Editor's note: there are two separate reviews posted of "The Hard Way."
You'd need the fingers of both hands to count up the solo albums that Kentucky songbird Dale Ann Bradley has released over the course of the past two decades and counting, and all the fingers of a third hand to tally the IBMA Female Vocalist of the Year awards those albums and her ongoing touring have brought her. Whether with her own band, or as part of the all-female "supergroup" Sister Sadie, she's simply among the finest performers bluegrass has to offer, and there's no dropoff in this new release (on Pinecastle, where she began her solo run all those years ago).
Those familiar with her catalog and her predilection for raiding the repertoires of top-rank pop and rock artists like U2 for adventurous experiments might suspect that "The Hard Way" is a nod to Mary Chapin Carpenter, but, in fact, the title refers to the opening cut, Jim Croce's "Hard Way Every Time." So, yeah, she's at it again, but then she's got a knack for it. In addition to the Croce song, she also takes a shot - and hits the mark - on Journey's "Wheel In The Sky," the Grateful Dead's "Ripple" and Bobbie Gentry's "Ode To Billie Joe" (though curiously, the liner notes credit it to "J. Wilson/M. Corda"). In between are light-hearted treats like Carla Gover's "The Redbird River," and Bradley adds her own original tune, "Pretty, Dark Hearted Emma Brown" to the mix.
She's backed up by an all-star cast that includes a couple of her Sister Sadie colleagues, Tina Adair and Gena Britt, plus the likes of Steve Gulley, Shawn Lane, Alison Brown, Michael Cleveland and lots more. Pretty fast company, but then - to repeat - she's one of the best in the business, and has A-list people waiting in line to play with her.
By Donald Teplyske
Dale Ann Bradley's style has evolved over 20-plus years, and most edges have been smoothed. In their place is a polished, time-hewn version of bluegrass. She has grown into a master, all self-doubt set aside and well-buried.
Bradley remains 'mountain as rock,' natural and unpretentious, but her confidence and self-determination allow the East Kentucky native do pursue her art undeterred by genre convention.
Self-producing again, Bradley definitely knows what she is going for with her recordings. She isn't mentioned when standout producers are named, but she should be in the conversation.
It is impossible to find a Bradley album that doesn't include a '70s or '80s rock and roll/pop song improved as a bluegrass tune. For "The Hard Way," she goes to extreme, covering four familiar songs; she reaches back furthest to Bobbie Gentry's enduring "Ode to Billie Joe," while also taking Journey's "Wheel in the Sky" and The Grateful Dead's "Ripple" to the woodshed. The title track is from Jim Croce. Each performance is memorable, and Bradley brings personal touches to the songs, making them her own.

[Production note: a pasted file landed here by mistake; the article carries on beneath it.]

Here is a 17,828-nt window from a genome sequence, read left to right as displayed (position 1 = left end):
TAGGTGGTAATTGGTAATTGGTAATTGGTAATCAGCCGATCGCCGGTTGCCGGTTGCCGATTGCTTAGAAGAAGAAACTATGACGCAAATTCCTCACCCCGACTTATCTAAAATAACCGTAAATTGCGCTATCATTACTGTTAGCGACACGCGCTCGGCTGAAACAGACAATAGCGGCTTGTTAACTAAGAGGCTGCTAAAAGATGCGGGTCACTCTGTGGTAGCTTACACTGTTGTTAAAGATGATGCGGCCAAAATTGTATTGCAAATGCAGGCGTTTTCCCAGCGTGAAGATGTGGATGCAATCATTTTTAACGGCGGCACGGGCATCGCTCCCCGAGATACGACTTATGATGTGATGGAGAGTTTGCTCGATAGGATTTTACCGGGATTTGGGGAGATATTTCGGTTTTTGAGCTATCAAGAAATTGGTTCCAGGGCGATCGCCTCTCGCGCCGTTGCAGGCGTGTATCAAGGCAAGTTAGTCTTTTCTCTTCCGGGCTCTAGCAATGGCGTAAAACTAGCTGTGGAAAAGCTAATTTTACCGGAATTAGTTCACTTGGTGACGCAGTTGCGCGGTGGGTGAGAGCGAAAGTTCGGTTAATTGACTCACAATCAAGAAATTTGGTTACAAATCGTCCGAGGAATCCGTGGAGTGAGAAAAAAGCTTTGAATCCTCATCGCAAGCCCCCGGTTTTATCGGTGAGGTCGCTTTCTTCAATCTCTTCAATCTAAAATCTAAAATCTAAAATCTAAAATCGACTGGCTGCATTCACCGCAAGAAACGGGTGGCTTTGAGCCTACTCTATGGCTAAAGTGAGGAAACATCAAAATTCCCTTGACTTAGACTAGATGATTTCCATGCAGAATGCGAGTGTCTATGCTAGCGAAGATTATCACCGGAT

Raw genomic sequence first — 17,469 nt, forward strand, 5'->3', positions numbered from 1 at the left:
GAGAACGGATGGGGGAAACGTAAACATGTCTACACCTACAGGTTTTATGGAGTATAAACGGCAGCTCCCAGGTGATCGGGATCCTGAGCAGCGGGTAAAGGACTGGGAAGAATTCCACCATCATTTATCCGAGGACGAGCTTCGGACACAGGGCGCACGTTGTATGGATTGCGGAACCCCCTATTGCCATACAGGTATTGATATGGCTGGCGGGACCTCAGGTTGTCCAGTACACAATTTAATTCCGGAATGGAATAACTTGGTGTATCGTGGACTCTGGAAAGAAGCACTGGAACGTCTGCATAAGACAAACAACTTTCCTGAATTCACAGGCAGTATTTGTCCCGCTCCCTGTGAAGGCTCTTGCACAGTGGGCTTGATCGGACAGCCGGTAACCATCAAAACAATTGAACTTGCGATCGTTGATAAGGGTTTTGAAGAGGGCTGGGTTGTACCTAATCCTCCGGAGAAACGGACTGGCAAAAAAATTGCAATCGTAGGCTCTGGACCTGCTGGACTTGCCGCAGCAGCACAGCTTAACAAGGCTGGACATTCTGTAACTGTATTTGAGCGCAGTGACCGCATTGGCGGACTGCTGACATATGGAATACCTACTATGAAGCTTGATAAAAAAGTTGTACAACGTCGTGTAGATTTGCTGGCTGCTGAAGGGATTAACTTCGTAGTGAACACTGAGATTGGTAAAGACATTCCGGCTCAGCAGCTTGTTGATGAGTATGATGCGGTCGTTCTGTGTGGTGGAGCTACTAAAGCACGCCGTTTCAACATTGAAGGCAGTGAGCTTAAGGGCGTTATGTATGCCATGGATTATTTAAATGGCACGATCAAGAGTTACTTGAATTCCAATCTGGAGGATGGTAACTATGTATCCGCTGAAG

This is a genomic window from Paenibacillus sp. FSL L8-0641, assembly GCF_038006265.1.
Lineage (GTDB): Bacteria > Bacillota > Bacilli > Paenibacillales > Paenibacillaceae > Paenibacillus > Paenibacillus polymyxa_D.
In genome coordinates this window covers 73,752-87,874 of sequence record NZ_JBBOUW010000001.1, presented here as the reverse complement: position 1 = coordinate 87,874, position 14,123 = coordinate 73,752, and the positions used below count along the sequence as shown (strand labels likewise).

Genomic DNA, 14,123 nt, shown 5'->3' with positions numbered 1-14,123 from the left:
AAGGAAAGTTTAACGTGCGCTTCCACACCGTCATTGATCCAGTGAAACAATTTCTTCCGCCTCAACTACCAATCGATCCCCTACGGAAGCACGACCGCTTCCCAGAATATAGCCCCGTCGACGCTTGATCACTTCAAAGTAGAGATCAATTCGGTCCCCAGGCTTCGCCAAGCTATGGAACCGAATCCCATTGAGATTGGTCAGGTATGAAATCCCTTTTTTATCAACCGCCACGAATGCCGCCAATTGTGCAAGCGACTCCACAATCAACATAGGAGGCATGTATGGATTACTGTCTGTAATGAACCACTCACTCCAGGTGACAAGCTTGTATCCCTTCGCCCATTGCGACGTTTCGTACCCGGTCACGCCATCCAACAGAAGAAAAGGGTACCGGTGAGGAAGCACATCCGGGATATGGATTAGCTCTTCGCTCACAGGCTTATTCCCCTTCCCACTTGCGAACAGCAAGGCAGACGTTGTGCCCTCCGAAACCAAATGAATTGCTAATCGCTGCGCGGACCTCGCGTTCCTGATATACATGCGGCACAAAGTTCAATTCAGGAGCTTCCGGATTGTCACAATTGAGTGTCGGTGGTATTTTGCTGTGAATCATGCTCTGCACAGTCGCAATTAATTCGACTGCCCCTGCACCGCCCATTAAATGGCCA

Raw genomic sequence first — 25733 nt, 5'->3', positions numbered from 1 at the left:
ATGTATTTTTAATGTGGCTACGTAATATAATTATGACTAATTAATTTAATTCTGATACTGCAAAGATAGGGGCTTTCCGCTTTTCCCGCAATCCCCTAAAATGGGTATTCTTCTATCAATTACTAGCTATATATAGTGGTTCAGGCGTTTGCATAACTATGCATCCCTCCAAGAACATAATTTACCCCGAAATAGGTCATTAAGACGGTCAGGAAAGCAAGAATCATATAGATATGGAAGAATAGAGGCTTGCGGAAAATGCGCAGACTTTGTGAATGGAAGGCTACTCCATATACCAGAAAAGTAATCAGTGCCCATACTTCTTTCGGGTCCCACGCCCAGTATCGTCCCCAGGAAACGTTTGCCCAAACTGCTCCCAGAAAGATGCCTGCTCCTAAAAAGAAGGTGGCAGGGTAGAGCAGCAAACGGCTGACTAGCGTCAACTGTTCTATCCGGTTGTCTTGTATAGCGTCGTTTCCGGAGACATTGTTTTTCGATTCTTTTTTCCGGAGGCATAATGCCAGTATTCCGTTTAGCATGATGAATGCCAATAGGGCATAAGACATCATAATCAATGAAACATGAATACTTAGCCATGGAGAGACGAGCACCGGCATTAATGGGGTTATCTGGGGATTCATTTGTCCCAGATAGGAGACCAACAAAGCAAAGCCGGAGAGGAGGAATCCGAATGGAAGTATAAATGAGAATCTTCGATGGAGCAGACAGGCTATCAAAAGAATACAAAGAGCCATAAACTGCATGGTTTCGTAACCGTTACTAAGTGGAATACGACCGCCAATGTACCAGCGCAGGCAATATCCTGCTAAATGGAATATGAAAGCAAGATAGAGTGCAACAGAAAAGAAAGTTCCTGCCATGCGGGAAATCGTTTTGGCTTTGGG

Bradley knows that the perfect version of "Ode to Billie Joe" was recorded in 1967, and to her great credit, she subtly manipulates the song. She alters the instrumental tone, even allowing a hint of natural lightness into her voice when singing the remembrance of the indifferent brother. She forgoes banjo on "Ripple," allowing the song to travel a more pastoral path.
The Croce composition is given a dramatic performance. Bradley's self-determined and independent streak are highlighted in this song; with her considerable experience, she is able to find the perfect approach to this powerful song of reflective affirmation.
There is a solitary original, but it is splendid. "Pretty, Dark-Hearted Emma Brown" is a prototypical bluegrass anti-hero, the philandering gal breaking a heart via her "evil deeds." Michael Cleveland's fiddle playing haunts this especially well-composed tune of riverside homicide.
"The Hard Way" doesn't falter. Bradley covers "(Me and) The Redbird River," a Carla Gover song, and while Zoe Speaks' rendition is darned good, Bradley elevates it. "Boat on the Ocean" an Aaron Bibelhauser/Milan Miller song, is buoyed by strong images and a catchy refrain ("I can see your silhouette on the horizon-are you heading home or sailing far away?")
Bradley appears incapable of creating a less-than-magical album. She is unmatched for consistency of song selection. Over the last 15 years, her voice has become stronger, as fresh as when first encountered. "The Hard Way" may be light a song as another original would have been appreciated.
Bradley is a master bluegrass singer, producer and songwriter. That she hasn't been named IBMA Female Vocalist of the Year since 2012 is inexplicable. "The Hard Way" should earn her a few more votes. It is a complete recording, and a dynamic one.